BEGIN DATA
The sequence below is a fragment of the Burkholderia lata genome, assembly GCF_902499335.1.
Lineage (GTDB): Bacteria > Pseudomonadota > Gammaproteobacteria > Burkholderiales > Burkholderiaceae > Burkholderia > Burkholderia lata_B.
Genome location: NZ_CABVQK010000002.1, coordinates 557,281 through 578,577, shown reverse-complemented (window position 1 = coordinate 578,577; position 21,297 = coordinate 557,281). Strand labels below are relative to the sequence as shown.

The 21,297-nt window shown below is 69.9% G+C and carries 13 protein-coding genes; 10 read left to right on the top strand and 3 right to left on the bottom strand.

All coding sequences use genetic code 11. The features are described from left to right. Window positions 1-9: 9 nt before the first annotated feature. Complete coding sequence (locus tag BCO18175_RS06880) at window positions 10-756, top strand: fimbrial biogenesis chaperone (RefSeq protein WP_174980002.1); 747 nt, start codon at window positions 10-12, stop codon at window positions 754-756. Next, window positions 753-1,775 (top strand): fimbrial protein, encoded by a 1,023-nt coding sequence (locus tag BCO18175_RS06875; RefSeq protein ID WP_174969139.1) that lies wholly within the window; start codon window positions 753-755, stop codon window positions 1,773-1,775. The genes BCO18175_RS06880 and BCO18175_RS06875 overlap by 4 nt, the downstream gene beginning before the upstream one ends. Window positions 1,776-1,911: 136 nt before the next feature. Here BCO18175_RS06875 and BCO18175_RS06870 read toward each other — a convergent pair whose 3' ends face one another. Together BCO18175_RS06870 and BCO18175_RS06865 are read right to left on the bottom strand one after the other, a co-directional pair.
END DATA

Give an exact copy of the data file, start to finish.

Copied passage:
The sequence below is a fragment of the Burkholderia lata genome, assembly GCF_902499335.1.
Lineage (GTDB): Bacteria > Pseudomonadota > Gammaproteobacteria > Burkholderiales > Burkholderiaceae > Burkholderia > Burkholderia lata_B.
Genome location: NZ_CABVQK010000002.1, coordinates 557,281 through 578,577, shown reverse-complemented (window position 1 = coordinate 578,577; position 21,297 = coordinate 557,281). Strand labels below are relative to the sequence as shown.

The 21,297-nt window shown below is 69.9% G+C and carries 13 protein-coding genes; 10 read left to right on the top strand and 3 right to left on the bottom strand.

All coding sequences use genetic code 11. The features are described from left to right. Window positions 1-9: 9 nt before the first annotated feature. Complete coding sequence (locus tag BCO18175_RS06880) at window positions 10-756, top strand: fimbrial biogenesis chaperone (RefSeq protein WP_174980002.1); 747 nt, start codon at window positions 10-12, stop codon at window positions 754-756. Next, window positions 753-1,775 (top strand): fimbrial protein, encoded by a 1,023-nt coding sequence (locus tag BCO18175_RS06875; RefSeq protein ID WP_174969139.1) that lies wholly within the window; start codon window positions 753-755, stop codon window positions 1,773-1,775. The genes BCO18175_RS06880 and BCO18175_RS06875 overlap by 4 nt, the downstream gene beginning before the upstream one ends. Window positions 1,776-1,911: 136 nt before the next feature. Here BCO18175_RS06875 and BCO18175_RS06870 read toward each other — a convergent pair whose 3' ends face one another. Together BCO18175_RS06870 and BCO18175_RS06865 are read right to left on the bottom strand one after the other, a co-directional pair.